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Environ Sci Technol. 2008 Aug 1;42(15):5527-33.

A structural study of cadmium interaction with aquatic microorganisms.

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Laboratoire des Mécanismes et Transferts en Géologie (LMTG), UMR 5563, CNRS-OMP-Université Toulouse, 14 Avenue Edouard Belin, 31400 Toulouse, France.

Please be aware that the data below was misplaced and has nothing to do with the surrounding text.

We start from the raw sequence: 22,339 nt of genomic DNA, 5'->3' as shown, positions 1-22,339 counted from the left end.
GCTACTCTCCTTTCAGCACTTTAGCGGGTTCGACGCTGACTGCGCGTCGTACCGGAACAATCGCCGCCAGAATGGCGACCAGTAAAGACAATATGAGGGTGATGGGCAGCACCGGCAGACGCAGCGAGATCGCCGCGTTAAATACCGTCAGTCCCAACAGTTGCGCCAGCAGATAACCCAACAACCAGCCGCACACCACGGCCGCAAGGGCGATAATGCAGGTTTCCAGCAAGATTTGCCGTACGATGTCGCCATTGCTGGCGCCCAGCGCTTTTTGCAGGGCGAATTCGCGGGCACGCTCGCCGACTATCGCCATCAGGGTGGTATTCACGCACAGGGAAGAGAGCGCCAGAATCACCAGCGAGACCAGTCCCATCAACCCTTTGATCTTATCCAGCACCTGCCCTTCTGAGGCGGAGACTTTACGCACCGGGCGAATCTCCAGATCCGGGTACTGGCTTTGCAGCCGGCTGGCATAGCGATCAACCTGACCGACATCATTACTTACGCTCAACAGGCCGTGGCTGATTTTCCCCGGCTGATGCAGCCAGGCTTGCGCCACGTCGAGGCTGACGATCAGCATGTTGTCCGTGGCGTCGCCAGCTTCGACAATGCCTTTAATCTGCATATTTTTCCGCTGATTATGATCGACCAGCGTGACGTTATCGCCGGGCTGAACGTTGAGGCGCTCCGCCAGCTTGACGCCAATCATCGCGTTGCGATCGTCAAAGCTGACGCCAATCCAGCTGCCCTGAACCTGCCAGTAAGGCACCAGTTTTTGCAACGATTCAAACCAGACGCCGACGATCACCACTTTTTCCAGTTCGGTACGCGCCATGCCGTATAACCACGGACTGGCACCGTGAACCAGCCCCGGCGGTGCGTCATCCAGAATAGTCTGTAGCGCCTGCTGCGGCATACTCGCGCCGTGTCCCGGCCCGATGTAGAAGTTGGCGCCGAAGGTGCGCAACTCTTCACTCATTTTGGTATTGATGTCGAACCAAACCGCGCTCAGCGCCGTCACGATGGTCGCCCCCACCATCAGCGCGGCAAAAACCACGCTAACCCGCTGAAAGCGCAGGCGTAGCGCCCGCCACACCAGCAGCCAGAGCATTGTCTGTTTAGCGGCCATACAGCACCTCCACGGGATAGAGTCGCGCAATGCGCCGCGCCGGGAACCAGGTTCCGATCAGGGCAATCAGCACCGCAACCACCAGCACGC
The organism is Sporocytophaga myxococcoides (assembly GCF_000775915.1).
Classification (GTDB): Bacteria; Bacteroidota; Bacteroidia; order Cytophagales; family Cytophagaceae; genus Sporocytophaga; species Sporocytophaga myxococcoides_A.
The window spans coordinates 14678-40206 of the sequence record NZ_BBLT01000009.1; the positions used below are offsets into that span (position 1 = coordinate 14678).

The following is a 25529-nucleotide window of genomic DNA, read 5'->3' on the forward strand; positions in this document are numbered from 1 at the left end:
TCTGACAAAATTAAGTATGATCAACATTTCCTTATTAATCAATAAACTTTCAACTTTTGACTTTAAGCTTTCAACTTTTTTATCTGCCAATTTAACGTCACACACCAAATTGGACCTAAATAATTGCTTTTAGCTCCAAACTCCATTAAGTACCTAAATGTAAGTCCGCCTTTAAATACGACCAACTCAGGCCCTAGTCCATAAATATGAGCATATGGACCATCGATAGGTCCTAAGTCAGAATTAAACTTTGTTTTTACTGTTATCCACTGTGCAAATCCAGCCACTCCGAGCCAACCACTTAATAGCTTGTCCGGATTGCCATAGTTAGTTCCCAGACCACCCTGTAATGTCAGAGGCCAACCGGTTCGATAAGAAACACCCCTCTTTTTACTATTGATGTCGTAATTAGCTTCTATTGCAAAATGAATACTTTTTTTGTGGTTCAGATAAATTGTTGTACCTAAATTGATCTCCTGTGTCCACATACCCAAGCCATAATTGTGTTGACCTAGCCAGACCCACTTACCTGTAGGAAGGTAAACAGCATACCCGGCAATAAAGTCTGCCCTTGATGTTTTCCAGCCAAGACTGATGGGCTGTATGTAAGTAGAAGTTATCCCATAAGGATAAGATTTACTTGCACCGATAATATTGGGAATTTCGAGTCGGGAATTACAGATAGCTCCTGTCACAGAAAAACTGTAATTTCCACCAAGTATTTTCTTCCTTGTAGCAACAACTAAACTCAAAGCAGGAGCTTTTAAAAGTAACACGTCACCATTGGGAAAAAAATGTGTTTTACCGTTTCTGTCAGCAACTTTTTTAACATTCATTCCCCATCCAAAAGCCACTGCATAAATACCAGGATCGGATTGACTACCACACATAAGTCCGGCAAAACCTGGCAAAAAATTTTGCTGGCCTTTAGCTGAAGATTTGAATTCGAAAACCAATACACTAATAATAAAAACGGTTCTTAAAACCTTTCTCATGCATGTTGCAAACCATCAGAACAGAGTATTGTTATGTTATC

The molecular mechanisms of cadmium toxicity for aquatic phototrophic microorganisms, reversible adsorption on the surface, and cellular uptake during growth were investigated by combining batch macroscopic experiments with atomic-level in situ Cd K-edge X-ray absorption fine structure spectroscopy. The following species were examined: marine planktonic (Skeletonema costatum, Thalassiossira weissflogil) and freshwater periphytic (Navicula minima, Achnanthidium minutissum) diatoms, cyanobacteria (Gloeocapsa sp.), anoxygenic phototrophic bacteria (Rhodopseudomonas palustris), and freshwater diatom-dominated biofilms. Upon short-term adsorption at the freshwater diatoms and cyanobacteria cell surface from a NaNO3 or NaCl solution, Cd is octahedrally coordinated by oxygen at an average distance of 2.27 +/- 0.02 angstroms and is associated with carboxylate groups. The atomic environment of cadmium incorporated into freshwater diatoms during long-term growth (operationally defined as Cd nonextracted by EDTA) is similar to that of adsorbed metal in terms of Cd-O first-shell distances and coordination numbers. Contrasting speciation is found for Cd incorporated into marine diatoms and adsorbed onto phototrophic anoxygenic bacteria R. palustris, where Cd is coordinated with three to five oxygen/nitrogen atoms and one to three sulfur atoms in the first atomic shell, likely in the form of cysteine/hystidine complexes or Cd-thiolate clusters. The Cd association with sulfhydryl groups in marine planktonic diatoms and anoxygenic bacteria is an important feature of Cd binding which can be useful for assessing the bioavailability of this metal.

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